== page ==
Tom Grimm plays integral role as short-stick defensive midfielder after being recruited as offensive weapon

first_img Published on March 31, 2015 at 11:29 pm Contact Matt: [email protected] | @matt_schneidman Facebook Twitter Google+ Tom Grimm wanted to be next.He grew up idolizing Mike Powell, a fellow product of Carthage (New York) High School and a four-time first-team All-American and NCAA attack of the year at Syracuse.“I think it was every little kid’s dream from Carthage, growing up in that program,” Grimm said. “They want to be the next Mikey Powell.”Grimm was rated the No. 7 attack and No. 15 overall player in the high school Class of 2011 by Inside Lacrosse. He was recruited by SU to be an offensive weapon, but that never materialized since the Orange’s offense was crowded and Grimm just wanted to get on the field.Now, the junior short-stick defensive midfielder has embraced his less glamorous role. Grimm is given more freedom as a defensive midfielder since he comes from a primarily offensive background, and takes significant stock in the piece he fits to the puzzle for No. 2 Syracuse (7-1, 2-1 Atlantic Coast).AdvertisementThis is placeholder text“He’s definitely accepted it,” assistant coach Lelan Rogers said. “Once they buy into that role and they understand it, their opportunity to get some goals here and there and just play more comes maybe through the defensive side of the field.”When Grimm first came to Syracuse, he wasn’t physically ready. He arrived weighing only 155 pounds and redshirted his first year.He put on 20 pounds that year, crediting his dining hall meal swipes and open buffet 2–3 times each day to his weight gain. In high school Grimm didn’t lift weights at all, he said, so having a structured program at Syracuse helped as well.But a year passed, the Orange’s midfield and attack were still crowded and Grimm just wanted to step on the field.“So they said my best bet would probably be to switch to defensive middie,” Grimm said.At Carthage, Grimm played some long-pole midfield in addition to attack, Rogers said. That eased the transition to more of a defensive-minded player since he already had some of those philosophies ingrained.Grimm’s older brother, Jamie, played defense and his oldest brother, Rob, was on offense. The youngest of the three said he got the best of both worlds, which basically defines the role he has now.“What everyone wants is a two-way middie,” Rogers said. “And Tom can do both. We could leave him out there offensively if we wanted to.”Rogers added that the secret to finding the best defensive midfielders is finding ones who take it to heart when they get beat one-on-one. From years of being beat in basketball, football and video games by his older brothers, and even seeing video game controllers break in competition, Grimm has molded himself into exactly what Syracuse is looking for at the position. “I’m very competitive; if they beat me, you get upset, you get mad about it,” Grimm said of his brothers. “That’s the same thing with defense, if a guy beats you, you take it personally, it’s a one-on-one battle.”And now that Grimm has embraced the nitty-gritty position he’s found himself at, he’s no longer the offensive machine that had 245 goals and 245 assists in high school. His first goal just came a month ago against Virginia, and that was almost 32 games into his career.“It felt like high school all over again,” Grimm joked.He knows it’s not a position that produces goals and assists. He knows that his job is to sprint the length of the field. And he knows not much about his role is flashy.Grimm even smiled and said he trusts his attacks way more than himself to shoot the ball, so he doesn’t even tend to revert to a part of his game that once defined him.But for him, that’s all right.“If anything, I think he’s embraced the role,” head coach John Desko said. “I just think he’s playing his best lacrosse of his career right now.” Commentslast_img read more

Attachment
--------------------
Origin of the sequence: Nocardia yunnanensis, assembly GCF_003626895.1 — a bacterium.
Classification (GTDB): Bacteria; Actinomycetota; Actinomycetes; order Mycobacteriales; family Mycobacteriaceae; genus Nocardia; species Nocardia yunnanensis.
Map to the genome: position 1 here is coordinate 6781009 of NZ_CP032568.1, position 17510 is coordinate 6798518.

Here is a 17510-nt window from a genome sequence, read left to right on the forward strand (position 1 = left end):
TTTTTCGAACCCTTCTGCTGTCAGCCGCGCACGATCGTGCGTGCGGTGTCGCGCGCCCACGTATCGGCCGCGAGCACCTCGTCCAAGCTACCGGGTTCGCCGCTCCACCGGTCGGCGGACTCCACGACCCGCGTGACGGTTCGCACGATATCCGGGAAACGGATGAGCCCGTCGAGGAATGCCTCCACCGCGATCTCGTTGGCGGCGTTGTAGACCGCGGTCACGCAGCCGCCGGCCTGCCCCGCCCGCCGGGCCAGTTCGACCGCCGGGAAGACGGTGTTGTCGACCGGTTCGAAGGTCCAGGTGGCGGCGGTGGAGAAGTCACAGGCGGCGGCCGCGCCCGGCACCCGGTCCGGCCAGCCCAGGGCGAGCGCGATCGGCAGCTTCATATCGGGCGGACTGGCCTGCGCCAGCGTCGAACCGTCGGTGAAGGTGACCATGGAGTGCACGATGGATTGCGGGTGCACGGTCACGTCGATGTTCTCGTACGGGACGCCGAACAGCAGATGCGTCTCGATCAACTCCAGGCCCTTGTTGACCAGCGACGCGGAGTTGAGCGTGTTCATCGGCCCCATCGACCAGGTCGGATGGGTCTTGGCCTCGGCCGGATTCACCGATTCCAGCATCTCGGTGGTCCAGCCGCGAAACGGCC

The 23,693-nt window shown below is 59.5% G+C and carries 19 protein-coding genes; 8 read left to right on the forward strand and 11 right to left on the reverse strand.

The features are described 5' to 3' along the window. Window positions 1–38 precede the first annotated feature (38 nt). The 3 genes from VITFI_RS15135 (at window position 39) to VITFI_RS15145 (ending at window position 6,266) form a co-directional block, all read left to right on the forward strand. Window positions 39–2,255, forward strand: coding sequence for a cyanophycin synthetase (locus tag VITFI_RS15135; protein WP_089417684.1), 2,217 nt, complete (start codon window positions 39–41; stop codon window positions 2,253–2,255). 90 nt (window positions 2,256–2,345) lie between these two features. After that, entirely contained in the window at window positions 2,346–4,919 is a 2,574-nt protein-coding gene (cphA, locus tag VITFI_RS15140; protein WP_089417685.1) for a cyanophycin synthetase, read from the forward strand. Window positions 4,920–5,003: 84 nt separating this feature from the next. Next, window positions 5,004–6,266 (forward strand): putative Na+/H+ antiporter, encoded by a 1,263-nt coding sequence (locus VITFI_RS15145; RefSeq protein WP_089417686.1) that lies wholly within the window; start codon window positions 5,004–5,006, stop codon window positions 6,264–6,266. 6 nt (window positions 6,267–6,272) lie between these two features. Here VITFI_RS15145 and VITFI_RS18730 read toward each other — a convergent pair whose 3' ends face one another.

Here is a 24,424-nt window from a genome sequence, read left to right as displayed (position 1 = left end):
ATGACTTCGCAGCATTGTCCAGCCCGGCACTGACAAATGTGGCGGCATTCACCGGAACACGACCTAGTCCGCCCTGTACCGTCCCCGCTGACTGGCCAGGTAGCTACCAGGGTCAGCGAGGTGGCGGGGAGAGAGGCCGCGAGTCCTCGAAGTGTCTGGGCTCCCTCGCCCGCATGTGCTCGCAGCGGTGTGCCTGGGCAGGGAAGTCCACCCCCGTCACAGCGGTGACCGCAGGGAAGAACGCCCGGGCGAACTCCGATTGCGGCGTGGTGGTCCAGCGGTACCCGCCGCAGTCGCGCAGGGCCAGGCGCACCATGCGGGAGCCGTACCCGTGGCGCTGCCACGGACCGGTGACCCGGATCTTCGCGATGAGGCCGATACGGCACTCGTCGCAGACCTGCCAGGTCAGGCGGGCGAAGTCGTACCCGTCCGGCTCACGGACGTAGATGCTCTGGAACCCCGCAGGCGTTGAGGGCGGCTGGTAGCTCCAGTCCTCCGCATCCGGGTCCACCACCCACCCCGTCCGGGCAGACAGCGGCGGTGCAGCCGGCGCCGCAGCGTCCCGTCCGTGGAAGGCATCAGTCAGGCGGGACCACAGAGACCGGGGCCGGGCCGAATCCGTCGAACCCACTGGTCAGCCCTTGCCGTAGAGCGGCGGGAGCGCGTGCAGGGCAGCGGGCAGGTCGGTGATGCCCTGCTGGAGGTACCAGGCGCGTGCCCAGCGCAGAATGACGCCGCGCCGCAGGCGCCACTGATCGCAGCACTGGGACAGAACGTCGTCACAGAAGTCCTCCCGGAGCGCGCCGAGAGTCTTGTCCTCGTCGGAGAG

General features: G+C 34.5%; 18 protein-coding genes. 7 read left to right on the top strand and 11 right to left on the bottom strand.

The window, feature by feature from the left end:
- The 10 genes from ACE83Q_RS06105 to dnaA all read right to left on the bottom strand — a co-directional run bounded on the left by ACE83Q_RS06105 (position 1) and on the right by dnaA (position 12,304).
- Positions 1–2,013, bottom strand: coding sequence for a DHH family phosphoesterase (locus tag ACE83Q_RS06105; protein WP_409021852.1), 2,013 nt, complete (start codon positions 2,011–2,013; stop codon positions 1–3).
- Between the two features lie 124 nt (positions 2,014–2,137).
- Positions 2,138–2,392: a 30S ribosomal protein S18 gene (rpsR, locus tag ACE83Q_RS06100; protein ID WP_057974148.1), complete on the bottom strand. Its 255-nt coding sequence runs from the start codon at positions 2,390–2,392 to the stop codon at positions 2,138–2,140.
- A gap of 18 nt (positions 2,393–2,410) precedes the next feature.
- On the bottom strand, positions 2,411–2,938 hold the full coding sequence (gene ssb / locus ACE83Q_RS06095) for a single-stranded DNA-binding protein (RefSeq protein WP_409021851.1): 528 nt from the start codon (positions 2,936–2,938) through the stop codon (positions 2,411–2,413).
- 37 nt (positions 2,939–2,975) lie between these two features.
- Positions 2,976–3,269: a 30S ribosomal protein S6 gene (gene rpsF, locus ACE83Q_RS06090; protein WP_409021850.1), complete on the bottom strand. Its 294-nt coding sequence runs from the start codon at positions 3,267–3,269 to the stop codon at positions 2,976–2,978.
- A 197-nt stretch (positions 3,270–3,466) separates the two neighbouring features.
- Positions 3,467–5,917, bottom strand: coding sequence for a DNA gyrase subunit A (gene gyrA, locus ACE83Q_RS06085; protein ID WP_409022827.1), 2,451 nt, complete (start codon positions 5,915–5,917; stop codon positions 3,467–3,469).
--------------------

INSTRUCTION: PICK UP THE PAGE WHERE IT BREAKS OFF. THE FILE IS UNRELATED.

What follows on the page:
H-1B Spouses: Eshoo, Lofgren Introduce Bill To Protect Work Authorizations

first_imgTwo Bay Area congresswomen introduced a bill Friday that would protect thousands of Silicon Valley immigrants from a Trump administration move to strip their right to work.The bill, written by Reps. Anna Eshoo, D-Palo Alto, and Zoe Lofgren, D-San Jose, would prevent the administration from revoking an Obama-era rule giving work authorization to certain spouses of H-1B visa holders.Read it at Mercury News Related Itemslast_img